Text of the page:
Drake and his OVO Touring company are being sued for allegedly making away with more than $200,000 of a Chicago concert promoter's money. In court documents filed Tuesday, December 10, and obtained by SPIN, Status Entertainment says the Nothing Was the Same star bailed on two agreed-upon gigs, that his people attempted to increase an already set price due to his rising stardom, and that a third party spent half of the cash on an unrelated event.
The lawsuit cites in great detail the emails between Drake's reps and Status, who first began communicating about a planned show for March 2012. The latter alleges that OVO agreed to the gig at an asking price of $250,000. Status then transferred $100,000 over, but the concert was cancelled. OVO said they'd return the funds, but failed to do so, eventually informing the promoter that another member of Drake's camp spent it on a separate happening.
Drake then threw a June concert in Chicago with a separate promoter at a far bigger venue, meaning gross profits for someone other than Status in the range of $340,000 to just over $1 million based on ticket pricing. The two parties then worked together to make the situation right. They allegedly made a second agreement for an October 2012 show at the Allstate Arena, whose size would create a gross ticket revue of $740,000 to $2.3 million.
Again, Status claims to have sent money — just over $100,000 this time — but that OVO became non-responsive, and ultimately wrote back with, "We changed the price because our value went up." Status, it seems, was no longer interested and so demanded their cash returned (all of it), and in several correspondences, OVO said they would indeed refund all of the money. But it never happened, despite a lawyer's "e-mail[s], text message[s], and phone calls."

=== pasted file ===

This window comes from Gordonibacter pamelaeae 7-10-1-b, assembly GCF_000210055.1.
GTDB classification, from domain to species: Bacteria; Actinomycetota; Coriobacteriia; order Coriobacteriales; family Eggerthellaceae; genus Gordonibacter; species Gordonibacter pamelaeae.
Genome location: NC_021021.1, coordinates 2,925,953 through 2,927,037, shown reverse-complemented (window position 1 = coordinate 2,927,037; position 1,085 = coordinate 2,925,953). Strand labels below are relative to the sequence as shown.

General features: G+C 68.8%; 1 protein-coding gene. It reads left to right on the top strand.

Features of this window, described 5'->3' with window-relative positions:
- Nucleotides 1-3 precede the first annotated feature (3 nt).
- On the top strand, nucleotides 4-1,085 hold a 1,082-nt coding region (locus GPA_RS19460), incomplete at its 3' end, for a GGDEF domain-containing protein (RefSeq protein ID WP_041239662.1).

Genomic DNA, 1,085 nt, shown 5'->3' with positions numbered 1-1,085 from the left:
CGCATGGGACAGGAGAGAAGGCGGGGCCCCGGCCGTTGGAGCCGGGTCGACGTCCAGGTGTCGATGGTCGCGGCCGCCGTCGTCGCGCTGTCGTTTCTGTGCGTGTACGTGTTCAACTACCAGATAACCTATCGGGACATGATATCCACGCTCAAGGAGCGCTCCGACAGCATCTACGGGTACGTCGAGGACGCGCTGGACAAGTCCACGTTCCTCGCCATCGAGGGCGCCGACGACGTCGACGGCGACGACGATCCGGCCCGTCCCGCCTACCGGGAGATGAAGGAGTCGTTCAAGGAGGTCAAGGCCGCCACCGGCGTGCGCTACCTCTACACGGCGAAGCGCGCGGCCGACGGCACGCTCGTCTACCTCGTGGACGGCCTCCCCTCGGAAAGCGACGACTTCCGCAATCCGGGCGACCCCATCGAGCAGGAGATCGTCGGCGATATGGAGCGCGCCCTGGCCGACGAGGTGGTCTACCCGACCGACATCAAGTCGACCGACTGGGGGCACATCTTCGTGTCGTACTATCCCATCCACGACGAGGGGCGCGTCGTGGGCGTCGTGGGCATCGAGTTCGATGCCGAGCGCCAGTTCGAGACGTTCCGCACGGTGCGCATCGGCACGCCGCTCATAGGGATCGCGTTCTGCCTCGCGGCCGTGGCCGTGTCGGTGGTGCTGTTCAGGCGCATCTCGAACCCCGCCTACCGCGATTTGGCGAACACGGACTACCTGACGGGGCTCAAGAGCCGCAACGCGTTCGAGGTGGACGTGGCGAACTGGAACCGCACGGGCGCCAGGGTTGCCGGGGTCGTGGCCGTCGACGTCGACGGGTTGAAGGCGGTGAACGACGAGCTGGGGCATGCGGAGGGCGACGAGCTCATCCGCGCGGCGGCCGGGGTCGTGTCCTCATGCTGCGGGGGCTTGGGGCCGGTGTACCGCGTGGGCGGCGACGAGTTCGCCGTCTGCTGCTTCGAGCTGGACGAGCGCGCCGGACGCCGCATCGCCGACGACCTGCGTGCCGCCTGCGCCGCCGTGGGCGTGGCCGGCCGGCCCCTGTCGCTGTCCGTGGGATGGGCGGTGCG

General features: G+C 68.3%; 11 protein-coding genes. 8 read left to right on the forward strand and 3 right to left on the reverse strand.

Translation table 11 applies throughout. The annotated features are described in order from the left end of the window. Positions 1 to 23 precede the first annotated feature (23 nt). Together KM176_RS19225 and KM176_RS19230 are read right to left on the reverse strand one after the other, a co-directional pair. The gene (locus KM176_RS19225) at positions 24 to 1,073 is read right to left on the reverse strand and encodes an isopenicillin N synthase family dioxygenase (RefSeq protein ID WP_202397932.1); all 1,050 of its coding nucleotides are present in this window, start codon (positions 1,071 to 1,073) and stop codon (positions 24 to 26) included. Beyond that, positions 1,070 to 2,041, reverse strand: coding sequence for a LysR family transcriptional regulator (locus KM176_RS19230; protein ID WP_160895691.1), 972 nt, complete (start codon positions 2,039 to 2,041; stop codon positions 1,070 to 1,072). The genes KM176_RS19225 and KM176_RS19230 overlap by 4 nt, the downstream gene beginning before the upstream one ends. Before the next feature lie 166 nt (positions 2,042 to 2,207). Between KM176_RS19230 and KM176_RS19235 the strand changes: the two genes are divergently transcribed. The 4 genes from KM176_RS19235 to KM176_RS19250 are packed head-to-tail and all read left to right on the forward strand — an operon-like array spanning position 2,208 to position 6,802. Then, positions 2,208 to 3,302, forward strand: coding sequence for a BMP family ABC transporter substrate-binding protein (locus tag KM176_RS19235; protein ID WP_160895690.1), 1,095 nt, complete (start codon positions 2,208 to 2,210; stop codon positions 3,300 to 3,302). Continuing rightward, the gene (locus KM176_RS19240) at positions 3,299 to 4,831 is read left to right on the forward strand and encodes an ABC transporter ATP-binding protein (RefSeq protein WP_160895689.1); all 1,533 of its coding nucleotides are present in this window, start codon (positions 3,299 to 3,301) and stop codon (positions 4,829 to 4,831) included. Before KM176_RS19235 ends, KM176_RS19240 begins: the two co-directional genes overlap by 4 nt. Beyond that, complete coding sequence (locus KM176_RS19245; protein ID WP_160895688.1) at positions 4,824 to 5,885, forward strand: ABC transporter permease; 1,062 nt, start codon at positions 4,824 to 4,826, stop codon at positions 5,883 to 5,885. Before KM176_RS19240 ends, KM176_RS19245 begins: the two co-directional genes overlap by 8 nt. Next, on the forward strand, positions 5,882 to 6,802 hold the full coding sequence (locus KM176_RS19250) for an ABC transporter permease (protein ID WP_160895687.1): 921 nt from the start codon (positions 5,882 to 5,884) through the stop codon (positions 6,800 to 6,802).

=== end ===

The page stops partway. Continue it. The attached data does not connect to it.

The charges include breach of contract, conversion, Quantum Meruit, unjust enrichment fraud, and violations of the Illinois Consumer Fraud and Deceptive Business Practices Act. Status is asking for the $202,800, plus court costs, interest, and whatever the judge deems fair for "disgorgement of profits" (the concert money Status would've made). Drake played Chicago on December 12 with a gross profit margin of $2.3 million to more than $23 million.
A telling excerpt from the lawsuit:
During these negotiations, Drake experienced a meteoric rise to the top of the music charts achieving worldwide fame and fortune. Instead of honoring their obligations, Defendants knowingly and intentionally breached the Agreements and refused to schedule the concert unless Plaintiffs gave them more money due to Drake's newfound fame. Defendants have admitted that they did not foresee Drake's success and attempted to change the terms of the Agreements because they believed that they had a more valuable asset in Drake then when the first Agreement with Plaintiffs was agreed upon. Defendants then fraudulently contracted another company to put on a Drake concert in the Chicago area in June of 2012 and profited handsomely as a result and to the detriment of Plaintiffs.